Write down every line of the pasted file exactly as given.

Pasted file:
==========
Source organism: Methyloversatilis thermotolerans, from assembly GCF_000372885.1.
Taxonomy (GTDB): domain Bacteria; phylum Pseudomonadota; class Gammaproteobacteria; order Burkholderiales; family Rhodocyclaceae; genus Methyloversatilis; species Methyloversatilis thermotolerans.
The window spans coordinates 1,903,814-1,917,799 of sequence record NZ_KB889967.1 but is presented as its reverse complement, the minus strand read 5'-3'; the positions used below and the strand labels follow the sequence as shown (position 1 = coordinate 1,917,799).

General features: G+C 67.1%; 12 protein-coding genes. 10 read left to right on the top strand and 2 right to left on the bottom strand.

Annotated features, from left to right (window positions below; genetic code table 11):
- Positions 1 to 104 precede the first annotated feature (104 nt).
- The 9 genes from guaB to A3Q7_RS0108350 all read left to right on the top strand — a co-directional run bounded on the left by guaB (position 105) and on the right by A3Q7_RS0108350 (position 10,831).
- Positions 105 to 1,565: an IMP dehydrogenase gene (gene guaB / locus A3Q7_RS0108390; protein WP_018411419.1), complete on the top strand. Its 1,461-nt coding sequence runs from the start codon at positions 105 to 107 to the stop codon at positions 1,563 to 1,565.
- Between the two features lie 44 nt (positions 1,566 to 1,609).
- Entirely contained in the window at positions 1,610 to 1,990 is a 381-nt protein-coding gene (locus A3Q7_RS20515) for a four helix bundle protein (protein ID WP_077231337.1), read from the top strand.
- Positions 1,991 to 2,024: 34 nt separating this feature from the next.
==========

Source organism: Methyloversatilis thermotolerans, from assembly GCF_000372885.1.
Taxonomy (GTDB): domain Bacteria; phylum Pseudomonadota; class Gammaproteobacteria; order Burkholderiales; family Rhodocyclaceae; genus Methyloversatilis; species Methyloversatilis thermotolerans.
The window spans coordinates 1,903,814-1,917,799 of sequence record NZ_KB889967.1 but is presented as its reverse complement, the minus strand read 5'-3'; the positions used below and the strand labels follow the sequence as shown (position 1 = coordinate 1,917,799).

General features: G+C 67.1%; 12 protein-coding genes. 10 read left to right on the top strand and 2 right to left on the bottom strand.

Annotated features, from left to right (window positions below; genetic code table 11):
- Positions 1 to 104 precede the first annotated feature (104 nt).
- The 9 genes from guaB to A3Q7_RS0108350 all read left to right on the top strand — a co-directional run bounded on the left by guaB (position 105) and on the right by A3Q7_RS0108350 (position 10,831).
- Positions 105 to 1,565: an IMP dehydrogenase gene (gene guaB / locus A3Q7_RS0108390; protein WP_018411419.1), complete on the top strand. Its 1,461-nt coding sequence runs from the start codon at positions 105 to 107 to the stop codon at positions 1,563 to 1,565.
- Between the two features lie 44 nt (positions 1,566 to 1,609).
- Entirely contained in the window at positions 1,610 to 1,990 is a 381-nt protein-coding gene (locus A3Q7_RS20515) for a four helix bundle protein (protein ID WP_077231337.1), read from the top strand.
- Positions 1,991 to 2,024: 34 nt separating this feature from the next.